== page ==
hundreds of millions people around the world suffer from Alzheimer’s disease and mental disorders such as depression and anxiety, but these are still underdiagnosed or detected too late for optimal intervention. start Acceptable tries to change that, assuming that the first signs of certain conditions can be seen – or heard – in a person’s voice.
“Accexible works at the intersection of neuroscience, linguistics and mathematics,” said Carla Zaldua Aguirre, CEO of the company, during a keynote at WIRED Health this month of March. Accexible’s product, accessible on computer, app or via phone call, assesses the linguistic content of a person’s speech, as well as the way they speak, to identify changes that may indicate an underlying problem. Aguirre promises 90% accuracy and results in just minutes. The idea is that GPs can use the app as a screening test and neurologists can use it to track their patients’ progress over time.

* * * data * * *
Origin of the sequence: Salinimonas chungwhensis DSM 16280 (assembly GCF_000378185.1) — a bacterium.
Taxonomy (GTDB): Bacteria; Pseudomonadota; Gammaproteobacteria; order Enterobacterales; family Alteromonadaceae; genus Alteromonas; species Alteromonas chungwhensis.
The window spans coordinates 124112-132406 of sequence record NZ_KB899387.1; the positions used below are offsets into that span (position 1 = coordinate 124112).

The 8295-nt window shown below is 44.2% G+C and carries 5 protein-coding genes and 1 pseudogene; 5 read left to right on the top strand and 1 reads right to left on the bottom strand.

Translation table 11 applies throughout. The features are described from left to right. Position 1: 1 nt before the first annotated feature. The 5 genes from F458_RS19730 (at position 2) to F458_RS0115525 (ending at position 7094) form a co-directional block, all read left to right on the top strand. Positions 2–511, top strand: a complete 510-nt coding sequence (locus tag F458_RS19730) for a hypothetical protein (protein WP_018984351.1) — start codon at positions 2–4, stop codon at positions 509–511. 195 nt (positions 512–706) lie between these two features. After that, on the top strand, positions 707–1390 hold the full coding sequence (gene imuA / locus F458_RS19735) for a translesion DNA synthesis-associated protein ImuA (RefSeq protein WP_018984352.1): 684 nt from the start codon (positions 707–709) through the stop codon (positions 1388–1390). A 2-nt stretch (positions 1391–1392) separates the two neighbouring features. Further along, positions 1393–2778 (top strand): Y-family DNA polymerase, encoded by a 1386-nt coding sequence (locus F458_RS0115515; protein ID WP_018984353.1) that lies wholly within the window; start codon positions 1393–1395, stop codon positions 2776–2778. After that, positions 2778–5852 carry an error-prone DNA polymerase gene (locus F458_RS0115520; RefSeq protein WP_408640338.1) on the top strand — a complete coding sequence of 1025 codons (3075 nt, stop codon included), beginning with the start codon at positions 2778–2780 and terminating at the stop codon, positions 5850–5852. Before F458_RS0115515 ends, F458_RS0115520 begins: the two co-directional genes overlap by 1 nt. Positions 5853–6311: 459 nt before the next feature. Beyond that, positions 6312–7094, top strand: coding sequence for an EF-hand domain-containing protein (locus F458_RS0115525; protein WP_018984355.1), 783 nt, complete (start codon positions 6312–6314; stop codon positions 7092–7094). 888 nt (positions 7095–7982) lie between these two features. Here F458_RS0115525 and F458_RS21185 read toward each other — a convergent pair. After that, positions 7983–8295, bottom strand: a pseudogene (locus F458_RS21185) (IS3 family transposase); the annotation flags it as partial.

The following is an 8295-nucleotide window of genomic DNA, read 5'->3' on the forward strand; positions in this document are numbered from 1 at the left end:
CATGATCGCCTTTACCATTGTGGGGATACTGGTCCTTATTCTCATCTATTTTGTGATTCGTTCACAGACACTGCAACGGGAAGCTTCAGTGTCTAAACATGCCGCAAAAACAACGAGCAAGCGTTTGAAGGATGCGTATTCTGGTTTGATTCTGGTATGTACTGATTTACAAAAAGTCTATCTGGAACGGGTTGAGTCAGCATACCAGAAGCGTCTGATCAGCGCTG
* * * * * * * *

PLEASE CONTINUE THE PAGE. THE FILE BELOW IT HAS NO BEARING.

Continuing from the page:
The company said it was already used by 10,000 patients and 40 practitioners in five markets, and Accexible is running pilot projects in Spain, Colombia and the UK. If a patient presents with a memory complaint, a doctor can use the technology to perform a screening test and then refer them to a memory clinic for further attention if needed.
“There is a preclinical stage of Alzheimer’s disease where you can’t see the symptoms, but there are biological biomarkers,” says Aguirre. The company is studying whether the model can predict the levels of beta-amyloid, the protein that accumulates in the brains of patients with Alzheimer’s disease. Aguirre’s hope is that Accexible will eventually be able to detect a range of health conditions and speed up access to treatment.